What to Know About Necrotizing Pancreatitis

Medically Reviewed by Minesh Khatri, MD on September 10, 2023
3 min read

The pancreas performs vital functions in your body. It helps in digestion and creates insulin to maintain your blood sugar. Certain conditions and lifestyle choices can damage the pancreas and lead to pancreatitis — or the inflammation of the pancreas.

Necrotizing pancreatitis is a serious result of acute pancreatitis. If the damage done to your pancreas is too severe, part of the pancreas actually dies (called necrosis).

You have pancreatitis when your pancreas becomes inflamed. This happens when the digestive chemicals produced by the pancreas get mixed up and start digesting the pancreas itself.

There are two types of pancreatitis — acute and chronic. Both are serious and require treatment.

Acute pancreatitis. This type is sudden and goes away quickly with treatment. Acute pancreatitis is the most common form, and it’s also the most common cause of necrotizing pancreatitis.

Chronic pancreatitis. Chronic pancreatitis is long-lasting. Your pancreas doesn’t heal and worsens with time. Chronic pancreatitis causes permanent damage to your pancreas, but it doesn’t lead to necrotizing pancreatitis very often.

Complications. There are many ways pancreatitis can get worse. Repeated attacks of acute pancreatitis can become chronic pancreatitis. Chronic pancreatitis can lead to the development of conditions like diabetes or cancer.

Necrosis happens when a tissue in your body dies due to lack of blood flow, injury, or disease.  Necrosis is permanent, making it a serious complication of pancreatitis.

Necrotizing pancreatitis happens when the inflammation and damage from pancreatitis cause tissue in the pancreas to die — or necrotize. Necrotizing pancreatitis has a range of severity, but complications of necrosis are serious. Symptoms and treatment options will depend on how severe the necrosis is.

Necrotizing pancreatitis is a result of pancreatitis. Most commonly, the sudden damage caused by acute pancreatitis can lead to necrosis of the pancreas.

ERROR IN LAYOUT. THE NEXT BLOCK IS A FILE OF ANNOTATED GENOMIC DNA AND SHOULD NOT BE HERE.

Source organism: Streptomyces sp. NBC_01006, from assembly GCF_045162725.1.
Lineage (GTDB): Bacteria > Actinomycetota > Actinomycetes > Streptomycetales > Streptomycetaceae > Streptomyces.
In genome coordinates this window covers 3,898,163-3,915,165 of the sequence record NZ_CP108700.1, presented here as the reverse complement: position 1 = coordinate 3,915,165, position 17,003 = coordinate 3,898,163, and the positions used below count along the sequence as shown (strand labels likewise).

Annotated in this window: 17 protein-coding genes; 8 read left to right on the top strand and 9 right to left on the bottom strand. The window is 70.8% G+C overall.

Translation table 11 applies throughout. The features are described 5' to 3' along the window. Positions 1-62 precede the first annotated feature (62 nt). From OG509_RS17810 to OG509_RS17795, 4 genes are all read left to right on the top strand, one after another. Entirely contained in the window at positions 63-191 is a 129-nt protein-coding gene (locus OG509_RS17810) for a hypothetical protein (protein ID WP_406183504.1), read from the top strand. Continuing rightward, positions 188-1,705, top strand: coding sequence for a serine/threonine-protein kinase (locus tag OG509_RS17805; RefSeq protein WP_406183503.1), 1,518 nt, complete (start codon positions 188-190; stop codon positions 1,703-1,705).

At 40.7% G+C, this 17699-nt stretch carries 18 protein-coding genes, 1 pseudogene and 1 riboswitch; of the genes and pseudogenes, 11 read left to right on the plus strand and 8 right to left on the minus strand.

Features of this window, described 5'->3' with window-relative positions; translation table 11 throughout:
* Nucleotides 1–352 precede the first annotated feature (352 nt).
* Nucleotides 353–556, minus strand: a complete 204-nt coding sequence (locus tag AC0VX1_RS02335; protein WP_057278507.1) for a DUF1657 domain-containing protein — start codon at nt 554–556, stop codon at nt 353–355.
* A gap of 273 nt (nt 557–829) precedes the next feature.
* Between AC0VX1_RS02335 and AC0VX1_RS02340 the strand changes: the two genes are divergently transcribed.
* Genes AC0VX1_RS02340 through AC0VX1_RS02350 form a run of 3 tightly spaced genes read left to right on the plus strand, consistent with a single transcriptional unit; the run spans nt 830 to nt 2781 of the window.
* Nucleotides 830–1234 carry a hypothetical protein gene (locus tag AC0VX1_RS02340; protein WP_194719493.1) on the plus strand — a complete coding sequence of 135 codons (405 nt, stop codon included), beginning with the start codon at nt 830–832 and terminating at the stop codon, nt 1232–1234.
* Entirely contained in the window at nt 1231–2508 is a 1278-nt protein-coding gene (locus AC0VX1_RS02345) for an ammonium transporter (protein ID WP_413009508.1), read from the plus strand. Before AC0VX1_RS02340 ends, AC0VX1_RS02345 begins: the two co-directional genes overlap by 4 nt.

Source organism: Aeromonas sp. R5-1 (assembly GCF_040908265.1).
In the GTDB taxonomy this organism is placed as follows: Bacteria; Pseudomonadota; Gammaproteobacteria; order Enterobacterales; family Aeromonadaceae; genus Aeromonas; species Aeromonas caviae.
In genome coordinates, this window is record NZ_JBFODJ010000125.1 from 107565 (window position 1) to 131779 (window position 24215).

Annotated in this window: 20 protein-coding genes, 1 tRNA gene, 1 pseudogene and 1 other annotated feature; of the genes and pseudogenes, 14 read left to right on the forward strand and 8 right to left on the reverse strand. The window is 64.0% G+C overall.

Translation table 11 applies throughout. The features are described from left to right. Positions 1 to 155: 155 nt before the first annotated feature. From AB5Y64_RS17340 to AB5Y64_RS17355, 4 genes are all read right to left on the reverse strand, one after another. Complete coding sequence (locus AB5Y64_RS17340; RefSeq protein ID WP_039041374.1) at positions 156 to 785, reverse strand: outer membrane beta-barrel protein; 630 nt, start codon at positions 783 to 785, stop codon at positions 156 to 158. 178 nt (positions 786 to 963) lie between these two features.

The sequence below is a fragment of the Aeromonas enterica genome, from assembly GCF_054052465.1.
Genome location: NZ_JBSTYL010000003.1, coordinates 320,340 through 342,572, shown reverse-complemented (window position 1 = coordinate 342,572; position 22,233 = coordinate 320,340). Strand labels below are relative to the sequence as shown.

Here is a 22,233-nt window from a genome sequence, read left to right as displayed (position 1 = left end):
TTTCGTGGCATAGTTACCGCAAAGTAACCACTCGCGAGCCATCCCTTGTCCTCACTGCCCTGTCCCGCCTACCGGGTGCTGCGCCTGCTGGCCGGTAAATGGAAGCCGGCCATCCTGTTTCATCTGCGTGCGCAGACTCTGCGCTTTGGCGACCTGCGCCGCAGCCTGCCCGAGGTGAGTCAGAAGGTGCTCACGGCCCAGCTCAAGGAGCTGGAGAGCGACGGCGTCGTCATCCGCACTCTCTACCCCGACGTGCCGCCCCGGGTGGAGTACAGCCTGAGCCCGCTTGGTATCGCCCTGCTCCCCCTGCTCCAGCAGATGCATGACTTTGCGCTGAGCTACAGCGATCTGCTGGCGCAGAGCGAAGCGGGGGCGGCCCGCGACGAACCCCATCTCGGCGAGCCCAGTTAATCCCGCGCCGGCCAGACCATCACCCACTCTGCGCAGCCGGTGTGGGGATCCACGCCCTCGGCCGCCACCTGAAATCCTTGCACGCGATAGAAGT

People at risk for acute pancreatitis are similarly at risk for necrotizing pancreatitis. The most common causes are gallstones and drinking too much alcohol. Necrotizing pancreatitis can also be caused by:

  • Trauma and damage to the pancreas
  • High levels of calcium
  • High levels of cholesterol
  • Pancreatic tumors
  • Autoimmune conditions
  • Genetic conditions that harm your pancreas

The symptoms of necrotizing pancreatitis are similar to those of acute pancreatitis. The necrosis in your pancreas can be benign, causing no harm to you. However, certain germs and bacteria can spread to the rest of your pancreas and cause further complications.

Symptoms of acute pancreatitis include:

  • Slow or gradual pain in your upper abdomen (the pain can extend to your back)
  • Fever
  • Swollen abdomen
  • Nausea
  • Vomiting

Worsening symptoms can suggest severe pancreatitis — which increases the chances of necrosis. Severe symptoms to look out for are:

  • Chills
  • Quickened heartbeat
  • Shortness of breath
  • Jaundice (yellow tint of your skin or eyes)

Early detection and treatment are crucial in preventing complications. If necrotizing pancreatitis is left untreated, it can be fatal.

Infection can happen in your pancreas around 2 or 3 weeks after necrosis sets in. This can lead to sepsis, a severe response to bacteria that can lead to shock. Shock damages your organs, potentially leading to death.

Methods of diagnosing pancreatitis include:

  • Tests for pancreatic enzymes in your bloodstream
  • Tests to narrow down the cause of your pancreatitis
  • Imaging tests on your abdomen

If you have necrotizing pancreatitis, your doctor may use another imaging test to check for infection. Your doctor may also take a small sample of the dead tissue in the pancreas to check for signs of infection.

The first step is to treat your pancreatitis. Treatment options include:

  • Bed rest
  • Intravenous (IV) fluids
  • Pain relievers
  • Medications that prevent nausea and vomiting
  • Liquid nutrition through a feeding tube

After the pancreatitis is under control, the dead tissue will be examined for infection. If there’s no sign of infection, no further treatment may be needed.

Infected tissue requires antibiotics. The dead tissue will also likely be surgically removed to prevent the infection from spreading. If you’re stable, treatment for necrotizing pancreatitis might be delayed to avoid serious complications.

Keep your pancreas healthy. This will lower your risk of pancreatitis in the first place and help you avoid complications like necrosis.

You can’t totally prevent pancreatitis. But, certain lifestyle changes will help you stay healthy and lower your risk:

  • Avoid excessive alcohol
  • Don’t smoke
  • Stay at a healthy weight